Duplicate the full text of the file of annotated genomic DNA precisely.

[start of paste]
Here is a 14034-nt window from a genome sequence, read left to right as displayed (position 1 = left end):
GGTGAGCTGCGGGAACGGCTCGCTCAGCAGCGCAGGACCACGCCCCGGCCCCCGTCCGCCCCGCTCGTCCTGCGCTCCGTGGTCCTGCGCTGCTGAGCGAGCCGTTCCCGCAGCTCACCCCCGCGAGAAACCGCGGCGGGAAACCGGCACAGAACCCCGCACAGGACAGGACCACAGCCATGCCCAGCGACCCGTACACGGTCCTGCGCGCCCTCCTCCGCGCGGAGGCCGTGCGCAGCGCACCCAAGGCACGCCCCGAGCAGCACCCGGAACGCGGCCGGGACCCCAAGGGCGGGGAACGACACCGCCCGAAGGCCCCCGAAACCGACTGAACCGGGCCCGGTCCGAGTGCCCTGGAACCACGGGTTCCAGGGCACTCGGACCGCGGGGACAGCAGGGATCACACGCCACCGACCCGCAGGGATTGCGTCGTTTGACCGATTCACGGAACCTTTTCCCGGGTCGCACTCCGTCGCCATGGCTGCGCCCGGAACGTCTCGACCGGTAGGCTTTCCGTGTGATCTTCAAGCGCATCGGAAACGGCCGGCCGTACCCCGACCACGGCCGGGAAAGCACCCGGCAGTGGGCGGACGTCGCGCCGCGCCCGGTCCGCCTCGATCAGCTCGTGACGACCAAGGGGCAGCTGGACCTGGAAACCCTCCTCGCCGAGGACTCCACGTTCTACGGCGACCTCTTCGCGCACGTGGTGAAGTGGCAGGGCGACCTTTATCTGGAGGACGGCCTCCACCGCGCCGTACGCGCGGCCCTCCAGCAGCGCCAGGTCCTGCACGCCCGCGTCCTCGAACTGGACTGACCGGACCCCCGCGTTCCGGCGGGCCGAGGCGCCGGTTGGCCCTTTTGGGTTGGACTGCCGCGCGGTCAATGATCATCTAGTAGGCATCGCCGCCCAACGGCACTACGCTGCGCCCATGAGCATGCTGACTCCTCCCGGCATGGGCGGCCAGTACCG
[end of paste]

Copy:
Here is a 14034-nt window from a genome sequence, read left to right as displayed (position 1 = left end):
GGTGAGCTGCGGGAACGGCTCGCTCAGCAGCGCAGGACCACGCCCCGGCCCCCGTCCGCCCCGCTCGTCCTGCGCTCCGTGGTCCTGCGCTGCTGAGCGAGCCGTTCCCGCAGCTCACCCCCGCGAGAAACCGCGGCGGGAAACCGGCACAGAACCCCGCACAGGACAGGACCACAGCCATGCCCAGCGACCCGTACACGGTCCTGCGCGCCCTCCTCCGCGCGGAGGCCGTGCGCAGCGCACCCAAGGCACGCCCCGAGCAGCACCCGGAACGCGGCCGGGACCCCAAGGGCGGGGAACGACACCGCCCGAAGGCCCCCGAAACCGACTGAACCGGGCCCGGTCCGAGTGCCCTGGAACCACGGGTTCCAGGGCACTCGGACCGCGGGGACAGCAGGGATCACACGCCACCGACCCGCAGGGATTGCGTCGTTTGACCGATTCACGGAACCTTTTCCCGGGTCGCACTCCGTCGCCATGGCTGCGCCCGGAACGTCTCGACCGGTAGGCTTTCCGTGTGATCTTCAAGCGCATCGGAAACGGCCGGCCGTACCCCGACCACGGCCGGGAAAGCACCCGGCAGTGGGCGGACGTCGCGCCGCGCCCGGTCCGCCTCGATCAGCTCGTGACGACCAAGGGGCAGCTGGACCTGGAAACCCTCCTCGCCGAGGACTCCACGTTCTACGGCGACCTCTTCGCGCACGTGGTGAAGTGGCAGGGCGACCTTTATCTGGAGGACGGCCTCCACCGCGCCGTACGCGCGGCCCTCCAGCAGCGCCAGGTCCTGCACGCCCGCGTCCTCGAACTGGACTGACCGGACCCCCGCGTTCCGGCGGGCCGAGGCGCCGGTTGGCCCTTTTGGGTTGGACTGCCGCGCGGTCAATGATCATCTAGTAGGCATCGCCGCCCAACGGCACTACGCTGCGCCCATGAGCATGCTGACTCCTCCCGGCATGGGCGGCCAGTACCG